WHY RATION?

   If we continue to let market and speculative forces establish the price as world oil (energy) production declines, we will continue to see price spikes. Maybe not as quickly or as high because there are far fewer consumers who can bid the price back up. No one knows how and when this will play out, but it is certain that there will be less gasoline as oil production, the predominate part of finite input energy, inexorably declines. The tragedy of this inevitable scenario is that the love of the automobile trip, especially by those left who can afford gasoline even at a higher price, will deny increasingly valuable energy for more essential needs. Already this is happening with ethanol and bio-diesel.  

   Increased taxation of transportation fuel, as practiced for years in other industrialized countries, is a step in the right direction but not much better than when only market forces balance price, supply, and demand.  The wealthy can still outbid the poor. On the positive side, at least increased taxes encourage smaller cars and reduced travel by all, the price is somewhat stabilized, and some of the fuel cost flows to the national treasury.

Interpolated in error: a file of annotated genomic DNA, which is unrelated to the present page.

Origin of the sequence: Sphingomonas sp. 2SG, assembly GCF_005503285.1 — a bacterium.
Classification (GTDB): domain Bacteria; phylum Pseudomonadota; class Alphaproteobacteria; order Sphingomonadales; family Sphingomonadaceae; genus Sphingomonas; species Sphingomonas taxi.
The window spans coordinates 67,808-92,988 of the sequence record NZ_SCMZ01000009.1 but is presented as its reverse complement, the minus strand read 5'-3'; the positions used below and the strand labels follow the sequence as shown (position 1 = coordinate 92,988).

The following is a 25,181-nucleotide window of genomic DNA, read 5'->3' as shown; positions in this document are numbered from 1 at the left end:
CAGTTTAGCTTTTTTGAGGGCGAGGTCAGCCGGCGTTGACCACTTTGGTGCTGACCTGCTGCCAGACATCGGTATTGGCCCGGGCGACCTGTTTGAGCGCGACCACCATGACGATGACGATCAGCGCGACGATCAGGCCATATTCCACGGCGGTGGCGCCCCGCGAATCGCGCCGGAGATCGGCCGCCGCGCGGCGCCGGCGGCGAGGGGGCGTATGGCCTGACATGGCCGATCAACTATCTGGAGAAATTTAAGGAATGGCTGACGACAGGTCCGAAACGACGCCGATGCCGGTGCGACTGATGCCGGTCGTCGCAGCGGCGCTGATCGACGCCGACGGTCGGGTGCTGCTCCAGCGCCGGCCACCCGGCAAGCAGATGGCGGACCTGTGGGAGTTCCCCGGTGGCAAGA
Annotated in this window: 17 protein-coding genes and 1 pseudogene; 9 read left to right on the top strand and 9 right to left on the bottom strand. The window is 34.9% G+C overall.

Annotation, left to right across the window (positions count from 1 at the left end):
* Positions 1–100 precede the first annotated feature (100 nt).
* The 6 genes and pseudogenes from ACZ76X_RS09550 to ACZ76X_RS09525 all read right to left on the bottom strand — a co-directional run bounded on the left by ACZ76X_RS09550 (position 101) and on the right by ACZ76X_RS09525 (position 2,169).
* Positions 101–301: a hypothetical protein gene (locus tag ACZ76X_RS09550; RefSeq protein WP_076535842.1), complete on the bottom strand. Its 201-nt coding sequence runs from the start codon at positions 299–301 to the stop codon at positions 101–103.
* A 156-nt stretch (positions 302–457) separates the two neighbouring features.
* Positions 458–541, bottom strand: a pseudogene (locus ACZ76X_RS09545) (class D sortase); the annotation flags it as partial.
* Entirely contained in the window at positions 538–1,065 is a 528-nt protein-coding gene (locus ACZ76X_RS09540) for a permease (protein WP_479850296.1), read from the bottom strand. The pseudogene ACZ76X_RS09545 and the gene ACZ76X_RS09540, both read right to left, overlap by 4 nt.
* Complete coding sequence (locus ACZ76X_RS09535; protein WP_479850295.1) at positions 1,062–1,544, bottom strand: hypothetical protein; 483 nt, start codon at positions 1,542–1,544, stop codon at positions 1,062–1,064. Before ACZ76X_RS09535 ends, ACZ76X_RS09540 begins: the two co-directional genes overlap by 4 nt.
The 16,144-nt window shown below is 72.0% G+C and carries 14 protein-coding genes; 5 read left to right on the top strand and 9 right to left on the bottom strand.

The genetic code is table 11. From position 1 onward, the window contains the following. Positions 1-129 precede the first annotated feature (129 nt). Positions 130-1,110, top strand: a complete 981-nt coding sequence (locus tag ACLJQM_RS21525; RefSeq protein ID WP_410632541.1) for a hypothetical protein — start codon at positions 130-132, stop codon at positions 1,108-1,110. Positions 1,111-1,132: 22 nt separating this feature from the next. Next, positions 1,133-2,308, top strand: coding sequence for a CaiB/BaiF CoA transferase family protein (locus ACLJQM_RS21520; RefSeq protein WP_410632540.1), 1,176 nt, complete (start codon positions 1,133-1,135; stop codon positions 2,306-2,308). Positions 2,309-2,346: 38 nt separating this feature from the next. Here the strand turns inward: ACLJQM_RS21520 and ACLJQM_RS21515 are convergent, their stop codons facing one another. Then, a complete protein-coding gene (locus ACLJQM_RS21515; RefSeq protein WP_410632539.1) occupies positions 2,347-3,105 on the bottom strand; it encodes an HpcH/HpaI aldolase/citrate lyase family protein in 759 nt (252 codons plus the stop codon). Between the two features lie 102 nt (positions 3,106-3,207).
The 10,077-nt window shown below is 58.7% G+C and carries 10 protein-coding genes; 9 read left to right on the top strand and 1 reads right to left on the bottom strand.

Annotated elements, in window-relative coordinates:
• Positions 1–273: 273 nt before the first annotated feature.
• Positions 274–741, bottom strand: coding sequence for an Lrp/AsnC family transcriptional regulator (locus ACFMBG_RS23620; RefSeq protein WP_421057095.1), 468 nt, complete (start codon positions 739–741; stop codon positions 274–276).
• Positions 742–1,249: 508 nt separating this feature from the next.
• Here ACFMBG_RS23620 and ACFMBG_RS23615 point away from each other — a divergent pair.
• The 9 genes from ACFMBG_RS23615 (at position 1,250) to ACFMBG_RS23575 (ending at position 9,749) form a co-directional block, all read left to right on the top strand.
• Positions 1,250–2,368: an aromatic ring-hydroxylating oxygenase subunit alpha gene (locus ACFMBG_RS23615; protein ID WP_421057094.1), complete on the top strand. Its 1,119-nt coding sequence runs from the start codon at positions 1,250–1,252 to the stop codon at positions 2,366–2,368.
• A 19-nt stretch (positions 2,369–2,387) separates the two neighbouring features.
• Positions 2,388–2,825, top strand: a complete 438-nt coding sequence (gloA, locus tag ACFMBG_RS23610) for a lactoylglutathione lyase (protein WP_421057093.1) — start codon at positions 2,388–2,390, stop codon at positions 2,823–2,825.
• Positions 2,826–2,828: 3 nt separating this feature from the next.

THE BACKGROUND (in numbers and simple physics):

   Presently, in very rounded numbers, two-hundred million licensed U.S. drivers consume each day four-hundred million gallons of gasoline (ten million 42-gallon barrels). This gives every driver an average of two gallons or at twenty-five miles per gallon, fifty miles of travel ... each day! This quantity represents one-eighth of world oil production just for American gasoline. Does this level of gross energy consumption justify the premature demise of our energy-intensive civilization?